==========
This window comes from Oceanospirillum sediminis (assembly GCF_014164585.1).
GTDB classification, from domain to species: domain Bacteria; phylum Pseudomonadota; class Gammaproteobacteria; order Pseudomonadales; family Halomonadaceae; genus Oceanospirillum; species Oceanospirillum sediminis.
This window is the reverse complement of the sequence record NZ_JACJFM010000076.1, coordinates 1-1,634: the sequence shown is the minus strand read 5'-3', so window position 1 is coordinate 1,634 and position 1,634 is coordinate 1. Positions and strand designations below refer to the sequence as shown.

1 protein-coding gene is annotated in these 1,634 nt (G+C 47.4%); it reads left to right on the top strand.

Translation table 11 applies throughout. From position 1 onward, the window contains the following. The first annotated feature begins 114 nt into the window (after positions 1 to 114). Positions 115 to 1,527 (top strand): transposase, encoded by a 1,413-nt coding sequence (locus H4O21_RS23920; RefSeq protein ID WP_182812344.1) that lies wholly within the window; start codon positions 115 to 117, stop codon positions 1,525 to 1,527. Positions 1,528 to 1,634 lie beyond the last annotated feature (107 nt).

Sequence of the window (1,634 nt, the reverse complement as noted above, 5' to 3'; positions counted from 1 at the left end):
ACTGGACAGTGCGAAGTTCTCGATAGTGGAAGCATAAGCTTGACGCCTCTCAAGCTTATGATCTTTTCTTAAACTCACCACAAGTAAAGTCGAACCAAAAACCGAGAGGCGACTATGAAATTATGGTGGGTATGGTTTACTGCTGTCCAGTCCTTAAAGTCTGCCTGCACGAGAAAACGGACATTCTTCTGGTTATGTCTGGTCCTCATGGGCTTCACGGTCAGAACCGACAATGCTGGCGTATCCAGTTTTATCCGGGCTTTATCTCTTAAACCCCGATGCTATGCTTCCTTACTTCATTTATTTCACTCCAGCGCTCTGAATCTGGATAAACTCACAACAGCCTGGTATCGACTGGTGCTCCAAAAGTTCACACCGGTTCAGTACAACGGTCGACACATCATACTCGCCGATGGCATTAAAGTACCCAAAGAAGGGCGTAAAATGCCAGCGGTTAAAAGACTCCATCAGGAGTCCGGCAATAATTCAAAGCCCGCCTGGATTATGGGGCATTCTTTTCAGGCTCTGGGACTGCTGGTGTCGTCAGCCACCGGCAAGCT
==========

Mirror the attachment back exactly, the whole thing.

This window comes from Oceanospirillum sediminis (assembly GCF_014164585.1).
GTDB classification, from domain to species: domain Bacteria; phylum Pseudomonadota; class Gammaproteobacteria; order Pseudomonadales; family Halomonadaceae; genus Oceanospirillum; species Oceanospirillum sediminis.
This window is the reverse complement of the sequence record NZ_JACJFM010000076.1, coordinates 1-1,634: the sequence shown is the minus strand read 5'-3', so window position 1 is coordinate 1,634 and position 1,634 is coordinate 1. Positions and strand designations below refer to the sequence as shown.

1 protein-coding gene is annotated in these 1,634 nt (G+C 47.4%); it reads left to right on the top strand.

Translation table 11 applies throughout. From position 1 onward, the window contains the following. The first annotated feature begins 114 nt into the window (after positions 1 to 114). Positions 115 to 1,527 (top strand): transposase, encoded by a 1,413-nt coding sequence (locus H4O21_RS23920; RefSeq protein ID WP_182812344.1) that lies wholly within the window; start codon positions 115 to 117, stop codon positions 1,525 to 1,527. Positions 1,528 to 1,634 lie beyond the last annotated feature (107 nt).

Sequence of the window (1,634 nt, the reverse complement as noted above, 5' to 3'; positions counted from 1 at the left end):
ACTGGACAGTGCGAAGTTCTCGATAGTGGAAGCATAAGCTTGACGCCTCTCAAGCTTATGATCTTTTCTTAAACTCACCACAAGTAAAGTCGAACCAAAAACCGAGAGGCGACTATGAAATTATGGTGGGTATGGTTTACTGCTGTCCAGTCCTTAAAGTCTGCCTGCACGAGAAAACGGACATTCTTCTGGTTATGTCTGGTCCTCATGGGCTTCACGGTCAGAACCGACAATGCTGGCGTATCCAGTTTTATCCGGGCTTTATCTCTTAAACCCCGATGCTATGCTTCCTTACTTCATTTATTTCACTCCAGCGCTCTGAATCTGGATAAACTCACAACAGCCTGGTATCGACTGGTGCTCCAAAAGTTCACACCGGTTCAGTACAACGGTCGACACATCATACTCGCCGATGGCATTAAAGTACCCAAAGAAGGGCGTAAAATGCCAGCGGTTAAAAGACTCCATCAGGAGTCCGGCAATAATTCAAAGCCCGCCTGGATTATGGGGCATTCTTTTCAGGCTCTGGGACTGCTGGTGTCGTCAGCCACCGGCAAGCT